Spinal Arthritis - Types, Treatments and Arthritis Aids

spinal arthritis

Spinal arthritis can affect the entire spine, which includes the cervical or neck, the thoracic or the middle of the back, and the lumbar or lower part of the back. Since the spine supports the body in an upright position and protects the nerves of the spinal cord, when arthritis is in the spine, radiating pain and hunching over are common symptoms.

Degenerative or Osteoarthritis of the Spine

The most common form of arthritis of the spine is osteoarthritis or degenerative arthritis, whereby the cartilage breaks down, the spaces between vertebras narrow and sometimes form bone spurs. Eventually the bone surfaces rub together and the joints become inflamed and painful, and symptoms begin such as:

  • Pain and stiffness in the neck and back.
  • Numbness and/or weakness in the arms and legs.
  • Lying down often relieves the back pain.
  • Pain radiating from the back to the thighs, buttocks or pelvic areas or from the neck to the arms and shoulders.

Osteoarthritis can cause spinal stenosis, which narrows the spinal canal causing loss of bowel and bladder control, nervous system damage and impaired mobility. In severe of spinal arthritis, doctors often suggest surgery.

Rheumatoid Arthritis of the Spine

Rheumatoid spinal arthritis can occur in any joint in the body but it most commonly affects the hands and the feet. When it is in the spine, it is more often in the neck rather than in the low or mid back. The symptoms are similar to ankylosing spondylitis and osteoarthritis of the spine including warmth and swelling in the joints.

Ankylosing Spondylitis

Ankylosing spondylitis causes rigidity and inflammation of the spine and large joints. Bony bridges form between the vertebra and fuse them together and bones in the chest may fuse too. The sacroiliac joint, the joint between the hipbone and the spine, sometimes breaks down.

This form of spinal arthritis occurs most often in people from ages 15 to 45 but occasionally affects those below and above this age range. It affects males two to three times more often than women and researchers have linked a gene HLA-B27 to ankylosing spondylitis. The symptoms often come and go, vary from person to person but often include:

  • Strait, rigid spine
  • Severe back pain, usually worse at night
  • Weight loss
  • Joint pain
  • Organ damage, commonly heart and lungs
  • Anemia
  • Fever
  • Fatigue
  • Eye inflammation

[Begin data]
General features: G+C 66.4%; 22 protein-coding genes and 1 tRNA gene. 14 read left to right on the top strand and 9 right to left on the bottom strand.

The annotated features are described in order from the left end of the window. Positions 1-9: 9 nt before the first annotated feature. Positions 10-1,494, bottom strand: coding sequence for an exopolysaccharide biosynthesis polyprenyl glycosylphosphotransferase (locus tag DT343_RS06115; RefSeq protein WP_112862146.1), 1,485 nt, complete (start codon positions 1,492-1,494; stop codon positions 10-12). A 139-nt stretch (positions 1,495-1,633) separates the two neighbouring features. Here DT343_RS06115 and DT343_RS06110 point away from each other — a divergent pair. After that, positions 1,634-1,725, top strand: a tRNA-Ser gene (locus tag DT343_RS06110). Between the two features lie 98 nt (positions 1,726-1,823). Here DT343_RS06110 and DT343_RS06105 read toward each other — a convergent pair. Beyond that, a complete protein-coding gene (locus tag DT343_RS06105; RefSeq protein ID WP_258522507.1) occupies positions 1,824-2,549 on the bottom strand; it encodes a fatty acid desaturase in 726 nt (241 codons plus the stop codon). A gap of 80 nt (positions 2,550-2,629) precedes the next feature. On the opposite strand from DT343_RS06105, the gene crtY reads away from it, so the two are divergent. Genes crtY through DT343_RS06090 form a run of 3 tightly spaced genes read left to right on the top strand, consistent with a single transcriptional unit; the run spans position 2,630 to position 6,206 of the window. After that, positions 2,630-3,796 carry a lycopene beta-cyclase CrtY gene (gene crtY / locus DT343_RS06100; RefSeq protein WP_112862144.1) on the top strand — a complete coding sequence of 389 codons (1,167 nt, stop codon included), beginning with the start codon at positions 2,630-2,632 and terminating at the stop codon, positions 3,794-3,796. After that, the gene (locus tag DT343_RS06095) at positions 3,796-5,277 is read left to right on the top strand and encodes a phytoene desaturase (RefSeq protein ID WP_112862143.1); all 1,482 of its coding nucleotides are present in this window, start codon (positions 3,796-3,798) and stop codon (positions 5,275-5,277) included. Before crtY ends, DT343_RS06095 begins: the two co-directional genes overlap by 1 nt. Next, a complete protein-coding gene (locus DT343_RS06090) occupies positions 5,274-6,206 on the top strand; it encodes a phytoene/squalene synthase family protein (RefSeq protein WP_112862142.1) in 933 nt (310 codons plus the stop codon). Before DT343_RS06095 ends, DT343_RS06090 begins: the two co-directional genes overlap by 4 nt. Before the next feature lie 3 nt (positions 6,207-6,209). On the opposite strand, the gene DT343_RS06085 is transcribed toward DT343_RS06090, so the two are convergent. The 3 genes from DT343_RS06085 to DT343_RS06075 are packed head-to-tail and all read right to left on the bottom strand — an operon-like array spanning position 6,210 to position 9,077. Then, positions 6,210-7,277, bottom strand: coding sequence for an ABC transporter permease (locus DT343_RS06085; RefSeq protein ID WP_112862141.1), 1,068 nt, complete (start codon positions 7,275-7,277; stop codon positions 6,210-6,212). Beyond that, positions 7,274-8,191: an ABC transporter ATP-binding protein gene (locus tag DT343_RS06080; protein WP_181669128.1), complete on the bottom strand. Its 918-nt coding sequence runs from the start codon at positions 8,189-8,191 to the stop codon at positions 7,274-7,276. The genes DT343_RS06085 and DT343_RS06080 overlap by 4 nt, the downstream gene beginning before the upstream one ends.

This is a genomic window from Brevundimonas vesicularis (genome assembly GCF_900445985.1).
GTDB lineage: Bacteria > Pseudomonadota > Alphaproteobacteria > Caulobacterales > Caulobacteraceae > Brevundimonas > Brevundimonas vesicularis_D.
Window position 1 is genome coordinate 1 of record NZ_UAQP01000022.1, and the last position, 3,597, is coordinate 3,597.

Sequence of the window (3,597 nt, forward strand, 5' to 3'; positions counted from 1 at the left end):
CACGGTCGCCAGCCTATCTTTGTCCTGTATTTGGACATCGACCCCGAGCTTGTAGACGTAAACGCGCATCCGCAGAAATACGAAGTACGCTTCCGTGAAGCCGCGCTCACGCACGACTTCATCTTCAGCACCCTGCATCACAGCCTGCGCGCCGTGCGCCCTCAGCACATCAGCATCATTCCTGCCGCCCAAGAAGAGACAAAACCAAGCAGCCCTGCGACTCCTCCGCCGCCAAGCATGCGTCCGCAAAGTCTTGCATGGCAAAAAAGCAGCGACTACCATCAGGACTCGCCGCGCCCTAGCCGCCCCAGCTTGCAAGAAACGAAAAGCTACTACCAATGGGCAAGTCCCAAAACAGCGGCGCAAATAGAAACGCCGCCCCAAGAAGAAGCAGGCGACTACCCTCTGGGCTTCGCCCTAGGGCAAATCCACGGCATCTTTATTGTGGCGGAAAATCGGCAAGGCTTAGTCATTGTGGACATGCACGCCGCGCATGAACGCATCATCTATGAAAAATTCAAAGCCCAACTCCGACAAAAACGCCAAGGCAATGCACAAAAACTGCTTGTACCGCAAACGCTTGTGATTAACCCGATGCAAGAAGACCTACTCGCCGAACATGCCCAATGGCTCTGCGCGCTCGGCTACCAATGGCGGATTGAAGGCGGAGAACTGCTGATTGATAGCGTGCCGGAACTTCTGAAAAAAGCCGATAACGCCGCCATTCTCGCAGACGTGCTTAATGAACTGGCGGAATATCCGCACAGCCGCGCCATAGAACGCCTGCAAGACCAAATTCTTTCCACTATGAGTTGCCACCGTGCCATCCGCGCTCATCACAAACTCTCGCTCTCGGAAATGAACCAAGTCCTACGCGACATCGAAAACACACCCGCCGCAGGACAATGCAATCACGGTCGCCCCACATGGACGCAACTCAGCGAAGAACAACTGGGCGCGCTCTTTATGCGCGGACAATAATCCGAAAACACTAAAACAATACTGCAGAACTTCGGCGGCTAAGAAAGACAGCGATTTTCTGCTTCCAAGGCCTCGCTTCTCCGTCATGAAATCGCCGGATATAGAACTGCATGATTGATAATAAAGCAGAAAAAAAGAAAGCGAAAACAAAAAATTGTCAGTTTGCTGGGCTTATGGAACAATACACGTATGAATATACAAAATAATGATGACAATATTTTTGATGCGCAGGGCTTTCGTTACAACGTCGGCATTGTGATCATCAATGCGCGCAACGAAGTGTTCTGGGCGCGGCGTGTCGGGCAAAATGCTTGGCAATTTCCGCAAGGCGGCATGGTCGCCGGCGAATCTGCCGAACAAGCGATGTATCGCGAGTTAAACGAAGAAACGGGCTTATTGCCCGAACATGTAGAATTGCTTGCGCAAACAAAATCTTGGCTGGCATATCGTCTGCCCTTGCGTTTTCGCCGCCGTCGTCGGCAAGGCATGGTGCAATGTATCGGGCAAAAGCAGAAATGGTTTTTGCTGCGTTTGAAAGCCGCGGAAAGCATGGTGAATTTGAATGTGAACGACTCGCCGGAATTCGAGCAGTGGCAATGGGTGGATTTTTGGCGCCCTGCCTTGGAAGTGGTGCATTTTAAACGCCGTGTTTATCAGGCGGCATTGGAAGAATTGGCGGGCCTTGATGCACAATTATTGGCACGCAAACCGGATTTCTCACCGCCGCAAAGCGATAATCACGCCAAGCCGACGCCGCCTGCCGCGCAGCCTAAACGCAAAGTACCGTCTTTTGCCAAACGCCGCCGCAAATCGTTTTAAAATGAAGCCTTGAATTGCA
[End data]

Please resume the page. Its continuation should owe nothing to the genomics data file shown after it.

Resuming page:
• Difficulty drawing deep breaths due to spine and rib involvement
  • Stiffness in the morning
  • Appetite loss
  • Hunched forward to relieve pain

Facet Arthritis

Facet arthritis affects the lower part of the back most often but facets are the linking joints all along spine and facet arthritis can affect the neck. The facets join the bones behind the spinal canal and when the facets cause pain in the neck and back, health care professionals call it facet joint syndrome. The main symptoms are radiating back pain into hips, buttocks, or neck pain into the shoulders.

Treatment and Arthritis Aids

Spinal arthritis has various causes and pain ranges from mild to severe. Treatment begins ordinarily with non-invasive treatments such as physical therapy, regular home exercises, oral mediations, ice and heat treatments. When these treatments are not effective, the next step is injections and finally when the patient is suffering from severe pain and symptoms, doctors offer surgery.

A variety of arthritis living aids are available to help you maintain your lifestyle and for any given challenge, you are likely to find a way to meet it. A heated mattress pad, a memory foam seat cushion or posture support are a few of the aids that allow you to rest or sit comfortable, and maintain a position that reduces the stress on your spine. A long handled bath brush or elastic shoelaces provide freedom from painful bending to perform personal tasks.

Spinal arthritis can lead to severe pain and restricted mobility that creates a challenge to maintain a good quality of life. It is important to consult a physician when you begin to have symptoms of arthritis to get an accurate diagnosis, as some of the symptoms are common to other disorders. The good news is that with early diagnosis, treatment protocols can delay the progression of the disease and allow you to enjoy life.

Assistive Aids Make Living with Arthritis Easier

Posture Support - refers to the many tools and aids that increase a person's comfort level, whether that person is sitting or lying down.

Elastic Shoe Laces - make it possible to quickly slip your shoes on and off, enabling you to avoid bending.

Toilet Aid - A toilet aid can be a lifesaver for the elderly or people with disabilities who have difficulties with basic hygiene.

Bathroom Grab Bars - help to prevent falls, slips, injuries and further damage to your already arthritic joints.

Adaptive Clothing - helps eliminate, or at least make easier, a task you face everyday…getting dressed.

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